But as Mark Poulson said, you know best what is best for your lures.
Posted 23 June 2008 - 04:47 PM
I must admit , that I did not quite figure out , what you meant about that small piece of wood , now I do:wink: !
Compared to the time , I'd use to clear off all the excess glue again with router bits , files , a knife and finally sandpaper , any time-saving on the glueing process would not be that remarkable .
Mark's suggestion about masking the eyelet instead of the groove and apply the majority of glue from the belly-side would probably save a little time , if I think over it well again .
It's a little finacky and time consuming to cut free the eyelet from it's surrounding glue drop , so if I'd mask the eye , I had less cured glue to remove , but if not properly done , the freshly glued eye might move out of position .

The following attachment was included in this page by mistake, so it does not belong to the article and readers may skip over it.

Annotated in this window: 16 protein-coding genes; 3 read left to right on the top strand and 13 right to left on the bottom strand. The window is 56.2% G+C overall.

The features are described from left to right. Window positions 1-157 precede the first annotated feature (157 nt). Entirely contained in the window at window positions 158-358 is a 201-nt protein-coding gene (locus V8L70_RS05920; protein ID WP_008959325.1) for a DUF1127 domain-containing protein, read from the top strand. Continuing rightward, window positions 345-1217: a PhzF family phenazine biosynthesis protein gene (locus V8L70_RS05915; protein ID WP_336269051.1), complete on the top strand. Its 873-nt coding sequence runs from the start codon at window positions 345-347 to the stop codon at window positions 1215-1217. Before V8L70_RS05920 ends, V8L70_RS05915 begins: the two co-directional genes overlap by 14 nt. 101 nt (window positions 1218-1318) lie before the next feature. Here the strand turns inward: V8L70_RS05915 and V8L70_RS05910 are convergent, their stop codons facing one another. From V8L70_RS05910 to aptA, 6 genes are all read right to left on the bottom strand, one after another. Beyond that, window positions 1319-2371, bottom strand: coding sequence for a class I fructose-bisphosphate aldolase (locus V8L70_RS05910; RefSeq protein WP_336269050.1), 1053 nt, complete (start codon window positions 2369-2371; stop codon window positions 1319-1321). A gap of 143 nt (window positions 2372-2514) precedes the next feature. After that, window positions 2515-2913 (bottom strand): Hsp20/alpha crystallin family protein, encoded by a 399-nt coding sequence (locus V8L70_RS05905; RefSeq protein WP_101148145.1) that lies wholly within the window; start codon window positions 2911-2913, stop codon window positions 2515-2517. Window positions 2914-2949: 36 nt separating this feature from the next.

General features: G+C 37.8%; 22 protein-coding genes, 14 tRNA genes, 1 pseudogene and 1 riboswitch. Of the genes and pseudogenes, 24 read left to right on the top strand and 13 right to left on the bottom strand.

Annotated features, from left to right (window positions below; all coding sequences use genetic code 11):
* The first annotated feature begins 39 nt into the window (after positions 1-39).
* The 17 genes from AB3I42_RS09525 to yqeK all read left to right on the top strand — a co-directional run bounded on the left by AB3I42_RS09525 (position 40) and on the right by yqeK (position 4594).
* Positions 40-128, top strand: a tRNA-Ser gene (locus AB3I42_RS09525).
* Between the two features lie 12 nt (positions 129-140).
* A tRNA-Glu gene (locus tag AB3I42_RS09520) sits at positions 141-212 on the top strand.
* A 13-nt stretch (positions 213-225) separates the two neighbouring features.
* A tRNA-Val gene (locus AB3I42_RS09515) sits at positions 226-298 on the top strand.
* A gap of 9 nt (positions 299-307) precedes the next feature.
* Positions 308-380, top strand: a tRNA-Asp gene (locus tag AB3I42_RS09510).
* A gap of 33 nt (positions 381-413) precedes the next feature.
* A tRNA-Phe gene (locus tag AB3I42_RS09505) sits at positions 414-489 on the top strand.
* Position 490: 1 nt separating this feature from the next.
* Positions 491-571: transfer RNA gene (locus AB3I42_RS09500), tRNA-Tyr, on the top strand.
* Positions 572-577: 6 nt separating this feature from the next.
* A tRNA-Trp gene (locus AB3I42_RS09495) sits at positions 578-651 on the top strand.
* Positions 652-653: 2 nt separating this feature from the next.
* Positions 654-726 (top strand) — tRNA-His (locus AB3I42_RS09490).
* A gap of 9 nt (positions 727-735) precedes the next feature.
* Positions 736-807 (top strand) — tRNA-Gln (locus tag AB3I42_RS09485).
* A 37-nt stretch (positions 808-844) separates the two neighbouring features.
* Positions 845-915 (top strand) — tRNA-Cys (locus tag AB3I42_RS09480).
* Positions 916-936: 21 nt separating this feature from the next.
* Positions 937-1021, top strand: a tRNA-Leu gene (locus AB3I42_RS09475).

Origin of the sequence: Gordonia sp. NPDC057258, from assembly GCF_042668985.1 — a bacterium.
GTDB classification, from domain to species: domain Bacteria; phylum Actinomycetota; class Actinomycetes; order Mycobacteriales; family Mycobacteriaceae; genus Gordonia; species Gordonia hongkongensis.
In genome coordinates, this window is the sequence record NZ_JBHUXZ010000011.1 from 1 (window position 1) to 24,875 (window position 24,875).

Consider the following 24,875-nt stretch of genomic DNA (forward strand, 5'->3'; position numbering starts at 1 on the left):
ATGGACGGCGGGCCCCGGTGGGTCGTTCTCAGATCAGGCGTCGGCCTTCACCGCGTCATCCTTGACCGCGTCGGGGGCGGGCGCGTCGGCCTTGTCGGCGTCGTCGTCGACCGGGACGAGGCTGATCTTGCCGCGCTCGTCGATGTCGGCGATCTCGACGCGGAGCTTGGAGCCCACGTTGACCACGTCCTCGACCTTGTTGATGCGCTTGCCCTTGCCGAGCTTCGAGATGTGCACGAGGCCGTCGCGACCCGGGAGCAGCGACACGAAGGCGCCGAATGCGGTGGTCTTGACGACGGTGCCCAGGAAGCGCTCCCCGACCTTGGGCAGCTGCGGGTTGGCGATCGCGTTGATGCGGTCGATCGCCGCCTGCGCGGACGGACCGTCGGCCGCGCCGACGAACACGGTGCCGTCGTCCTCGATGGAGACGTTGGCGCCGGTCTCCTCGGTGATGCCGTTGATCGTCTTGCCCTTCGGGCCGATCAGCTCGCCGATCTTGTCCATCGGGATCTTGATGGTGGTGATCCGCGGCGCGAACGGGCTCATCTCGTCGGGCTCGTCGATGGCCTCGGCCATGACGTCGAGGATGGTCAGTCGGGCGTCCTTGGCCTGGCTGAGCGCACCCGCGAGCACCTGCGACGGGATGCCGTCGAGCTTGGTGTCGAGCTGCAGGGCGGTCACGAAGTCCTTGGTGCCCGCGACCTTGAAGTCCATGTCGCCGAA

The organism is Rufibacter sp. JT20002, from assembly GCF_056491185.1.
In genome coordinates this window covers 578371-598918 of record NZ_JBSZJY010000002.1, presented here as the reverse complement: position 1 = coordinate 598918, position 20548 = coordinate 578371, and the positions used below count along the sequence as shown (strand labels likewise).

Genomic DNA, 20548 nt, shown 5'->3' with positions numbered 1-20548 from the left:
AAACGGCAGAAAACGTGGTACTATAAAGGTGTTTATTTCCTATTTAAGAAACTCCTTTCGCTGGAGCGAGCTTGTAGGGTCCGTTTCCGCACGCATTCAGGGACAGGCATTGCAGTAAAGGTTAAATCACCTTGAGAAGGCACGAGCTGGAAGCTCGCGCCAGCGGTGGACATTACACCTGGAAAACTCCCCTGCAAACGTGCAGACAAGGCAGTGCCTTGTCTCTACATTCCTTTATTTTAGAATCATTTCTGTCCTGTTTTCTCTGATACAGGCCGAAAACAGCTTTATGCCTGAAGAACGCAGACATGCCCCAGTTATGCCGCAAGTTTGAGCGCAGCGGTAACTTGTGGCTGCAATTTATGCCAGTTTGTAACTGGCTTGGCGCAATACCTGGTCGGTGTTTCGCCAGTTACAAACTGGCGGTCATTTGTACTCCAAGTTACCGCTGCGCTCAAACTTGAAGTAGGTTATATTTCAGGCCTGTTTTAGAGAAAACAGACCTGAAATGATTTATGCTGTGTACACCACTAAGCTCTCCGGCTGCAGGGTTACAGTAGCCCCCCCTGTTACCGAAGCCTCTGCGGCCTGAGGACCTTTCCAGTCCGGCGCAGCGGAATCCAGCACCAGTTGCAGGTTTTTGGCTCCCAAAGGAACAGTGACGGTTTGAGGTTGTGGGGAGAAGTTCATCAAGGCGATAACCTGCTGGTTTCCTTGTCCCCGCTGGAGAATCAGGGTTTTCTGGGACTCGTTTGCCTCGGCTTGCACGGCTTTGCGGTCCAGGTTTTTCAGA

Or an indention around the eye would show up by having pressed the tape into the slot too much , in that case I still would have to prepare a new mixture of glue and put a drop over the eye to fill up this indention and later work everything perfectly flush to outer body contoures .
I'd prefer to apply glue everywhere generously at it's time , after 24hrs. it has cured enough for the excess to be removed , and if I should find a bubble or uncovered spot at this stage , this would throw me back for a day , since I'd fill that spot up with glue and wait 24 hrs. to re-shape flush again !
So I take my time to do it properly at first step:wink: !
Greetings , Dieter
Edited by diemai, 23 June 2008 - 04:49 PM.